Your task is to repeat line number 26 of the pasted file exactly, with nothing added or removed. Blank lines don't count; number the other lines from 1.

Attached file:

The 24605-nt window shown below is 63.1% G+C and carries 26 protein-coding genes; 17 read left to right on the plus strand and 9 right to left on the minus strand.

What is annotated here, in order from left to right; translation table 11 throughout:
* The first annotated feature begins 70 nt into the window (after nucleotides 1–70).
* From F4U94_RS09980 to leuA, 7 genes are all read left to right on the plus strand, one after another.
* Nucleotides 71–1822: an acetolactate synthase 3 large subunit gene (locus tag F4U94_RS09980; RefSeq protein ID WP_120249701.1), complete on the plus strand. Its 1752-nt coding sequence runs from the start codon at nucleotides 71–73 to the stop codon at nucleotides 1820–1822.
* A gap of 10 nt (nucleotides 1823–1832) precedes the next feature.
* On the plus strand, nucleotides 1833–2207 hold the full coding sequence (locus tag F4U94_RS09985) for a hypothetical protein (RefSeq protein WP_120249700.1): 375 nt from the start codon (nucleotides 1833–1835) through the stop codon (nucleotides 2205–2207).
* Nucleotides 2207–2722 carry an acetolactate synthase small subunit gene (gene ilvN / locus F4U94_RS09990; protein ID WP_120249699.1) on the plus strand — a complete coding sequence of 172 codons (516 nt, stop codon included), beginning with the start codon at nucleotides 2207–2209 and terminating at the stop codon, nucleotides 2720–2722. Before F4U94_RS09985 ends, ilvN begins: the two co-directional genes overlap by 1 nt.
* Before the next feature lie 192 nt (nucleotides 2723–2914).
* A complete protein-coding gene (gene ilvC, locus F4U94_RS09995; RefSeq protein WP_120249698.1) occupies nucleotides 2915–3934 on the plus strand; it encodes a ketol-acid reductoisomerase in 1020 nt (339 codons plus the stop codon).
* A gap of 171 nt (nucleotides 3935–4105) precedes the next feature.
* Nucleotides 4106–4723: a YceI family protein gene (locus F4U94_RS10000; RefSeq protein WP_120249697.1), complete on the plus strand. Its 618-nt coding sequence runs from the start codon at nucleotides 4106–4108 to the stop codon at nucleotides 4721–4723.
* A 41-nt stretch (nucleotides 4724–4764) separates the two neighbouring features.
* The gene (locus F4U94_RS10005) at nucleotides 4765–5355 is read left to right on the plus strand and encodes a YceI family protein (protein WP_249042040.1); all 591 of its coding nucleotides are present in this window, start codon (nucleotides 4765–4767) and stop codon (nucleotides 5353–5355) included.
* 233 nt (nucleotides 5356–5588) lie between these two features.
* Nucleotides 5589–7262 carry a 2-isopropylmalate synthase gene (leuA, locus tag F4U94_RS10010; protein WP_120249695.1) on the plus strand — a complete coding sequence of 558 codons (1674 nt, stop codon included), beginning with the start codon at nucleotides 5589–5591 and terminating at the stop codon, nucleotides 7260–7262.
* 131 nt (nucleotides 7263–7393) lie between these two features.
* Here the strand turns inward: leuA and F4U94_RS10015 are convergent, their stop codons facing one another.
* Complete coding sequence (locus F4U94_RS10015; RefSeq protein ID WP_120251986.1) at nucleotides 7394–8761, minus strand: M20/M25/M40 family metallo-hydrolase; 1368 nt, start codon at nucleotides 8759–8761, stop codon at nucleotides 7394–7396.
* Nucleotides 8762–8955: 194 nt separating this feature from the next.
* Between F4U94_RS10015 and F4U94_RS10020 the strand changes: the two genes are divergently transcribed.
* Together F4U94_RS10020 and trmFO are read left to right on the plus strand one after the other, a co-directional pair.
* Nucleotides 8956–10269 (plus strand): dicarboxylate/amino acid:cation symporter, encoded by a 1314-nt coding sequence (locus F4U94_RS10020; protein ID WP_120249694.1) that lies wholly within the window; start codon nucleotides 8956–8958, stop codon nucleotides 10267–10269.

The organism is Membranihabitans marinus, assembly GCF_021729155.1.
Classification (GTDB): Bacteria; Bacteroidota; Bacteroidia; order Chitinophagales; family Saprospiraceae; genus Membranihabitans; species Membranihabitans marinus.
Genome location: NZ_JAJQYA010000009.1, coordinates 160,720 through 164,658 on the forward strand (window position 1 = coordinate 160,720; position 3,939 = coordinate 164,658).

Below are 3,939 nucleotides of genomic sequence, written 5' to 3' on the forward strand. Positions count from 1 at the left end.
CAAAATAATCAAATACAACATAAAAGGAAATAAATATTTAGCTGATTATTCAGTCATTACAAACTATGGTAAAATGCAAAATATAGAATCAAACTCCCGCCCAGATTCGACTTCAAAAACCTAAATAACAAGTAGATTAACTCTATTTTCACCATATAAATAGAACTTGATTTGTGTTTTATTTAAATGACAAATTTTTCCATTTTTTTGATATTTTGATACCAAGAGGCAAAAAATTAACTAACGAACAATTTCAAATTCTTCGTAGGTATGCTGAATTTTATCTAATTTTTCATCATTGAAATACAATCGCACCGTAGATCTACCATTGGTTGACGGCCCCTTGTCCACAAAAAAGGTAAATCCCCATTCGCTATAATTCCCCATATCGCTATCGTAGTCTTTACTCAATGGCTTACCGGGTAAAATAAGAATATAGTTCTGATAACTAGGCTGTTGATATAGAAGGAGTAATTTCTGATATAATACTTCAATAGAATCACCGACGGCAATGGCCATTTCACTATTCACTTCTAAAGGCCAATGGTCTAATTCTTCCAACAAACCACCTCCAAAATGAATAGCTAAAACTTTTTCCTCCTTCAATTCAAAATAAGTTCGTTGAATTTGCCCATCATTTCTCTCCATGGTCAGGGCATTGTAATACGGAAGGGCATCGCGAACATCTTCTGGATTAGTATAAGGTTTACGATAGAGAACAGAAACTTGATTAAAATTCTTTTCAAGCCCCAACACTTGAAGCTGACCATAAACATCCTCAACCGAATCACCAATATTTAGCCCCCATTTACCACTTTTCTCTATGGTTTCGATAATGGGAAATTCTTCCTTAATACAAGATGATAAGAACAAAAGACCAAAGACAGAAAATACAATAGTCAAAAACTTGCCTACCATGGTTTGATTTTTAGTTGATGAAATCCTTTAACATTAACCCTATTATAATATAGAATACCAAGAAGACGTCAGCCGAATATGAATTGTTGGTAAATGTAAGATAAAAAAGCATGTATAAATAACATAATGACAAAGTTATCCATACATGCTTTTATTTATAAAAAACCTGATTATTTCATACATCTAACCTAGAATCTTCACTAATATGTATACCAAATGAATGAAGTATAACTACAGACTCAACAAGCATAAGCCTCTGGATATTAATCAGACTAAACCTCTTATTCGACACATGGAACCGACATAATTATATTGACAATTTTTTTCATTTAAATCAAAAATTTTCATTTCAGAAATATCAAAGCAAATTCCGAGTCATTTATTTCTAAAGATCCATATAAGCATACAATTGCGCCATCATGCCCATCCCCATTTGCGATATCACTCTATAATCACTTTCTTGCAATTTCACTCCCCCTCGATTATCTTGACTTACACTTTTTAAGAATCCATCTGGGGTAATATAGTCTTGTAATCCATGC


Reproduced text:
Genome location: NZ_JAJQYA010000009.1, coordinates 160,720 through 164,658 on the forward strand (window position 1 = coordinate 160,720; position 3,939 = coordinate 164,658).